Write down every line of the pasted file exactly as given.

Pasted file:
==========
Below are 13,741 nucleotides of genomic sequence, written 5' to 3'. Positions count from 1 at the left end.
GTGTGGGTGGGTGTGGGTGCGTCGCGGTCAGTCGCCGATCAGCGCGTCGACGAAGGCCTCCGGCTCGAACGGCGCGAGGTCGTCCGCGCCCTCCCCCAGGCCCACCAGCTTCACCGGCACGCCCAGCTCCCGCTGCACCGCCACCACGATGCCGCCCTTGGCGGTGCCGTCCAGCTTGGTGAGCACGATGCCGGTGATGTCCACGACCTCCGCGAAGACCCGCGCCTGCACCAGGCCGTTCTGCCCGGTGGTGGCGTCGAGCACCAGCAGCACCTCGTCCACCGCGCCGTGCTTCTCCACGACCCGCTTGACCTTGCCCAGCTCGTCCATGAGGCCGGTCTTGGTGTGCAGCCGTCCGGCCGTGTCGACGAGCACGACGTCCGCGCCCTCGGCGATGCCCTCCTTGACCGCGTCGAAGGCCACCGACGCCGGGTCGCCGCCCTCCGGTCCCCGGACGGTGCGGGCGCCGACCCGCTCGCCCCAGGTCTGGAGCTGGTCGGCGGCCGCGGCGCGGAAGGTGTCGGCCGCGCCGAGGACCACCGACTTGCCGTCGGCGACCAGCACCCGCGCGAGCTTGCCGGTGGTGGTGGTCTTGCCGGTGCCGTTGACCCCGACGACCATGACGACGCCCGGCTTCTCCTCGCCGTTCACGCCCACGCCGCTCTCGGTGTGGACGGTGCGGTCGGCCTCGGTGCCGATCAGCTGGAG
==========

Below are 13,741 nucleotides of genomic sequence, written 5' to 3'. Positions count from 1 at the left end.
GTGTGGGTGGGTGTGGGTGCGTCGCGGTCAGTCGCCGATCAGCGCGTCGACGAAGGCCTCCGGCTCGAACGGCGCGAGGTCGTCCGCGCCCTCCCCCAGGCCCACCAGCTTCACCGGCACGCCCAGCTCCCGCTGCACCGCCACCACGATGCCGCCCTTGGCGGTGCCGTCCAGCTTGGTGAGCACGATGCCGGTGATGTCCACGACCTCCGCGAAGACCCGCGCCTGCACCAGGCCGTTCTGCCCGGTGGTGGCGTCGAGCACCAGCAGCACCTCGTCCACCGCGCCGTGCTTCTCCACGACCCGCTTGACCTTGCCCAGCTCGTCCATGAGGCCGGTCTTGGTGTGCAGCCGTCCGGCCGTGTCGACGAGCACGACGTCCGCGCCCTCGGCGATGCCCTCCTTGACCGCGTCGAAGGCCACCGACGCCGGGTCGCCGCCCTCCGGTCCCCGGACGGTGCGGGCGCCGACCCGCTCGCCCCAGGTCTGGAGCTGGTCGGCGGCCGCGGCGCGGAAGGTGTCGGCCGCGCCGAGGACCACCGACTTGCCGTCGGCGACCAGCACCCGCGCGAGCTTGCCGGTGGTGGTGGTCTTGCCGGTGCCGTTGACCCCGACGACCATGACGACGCCCGGCTTCTCCTCGCCGTTCACGCCCACGCCGCTCTCGGTGTGGACGGTGCGGTCGGCCTCGGTGCCGATCAGCTGGAG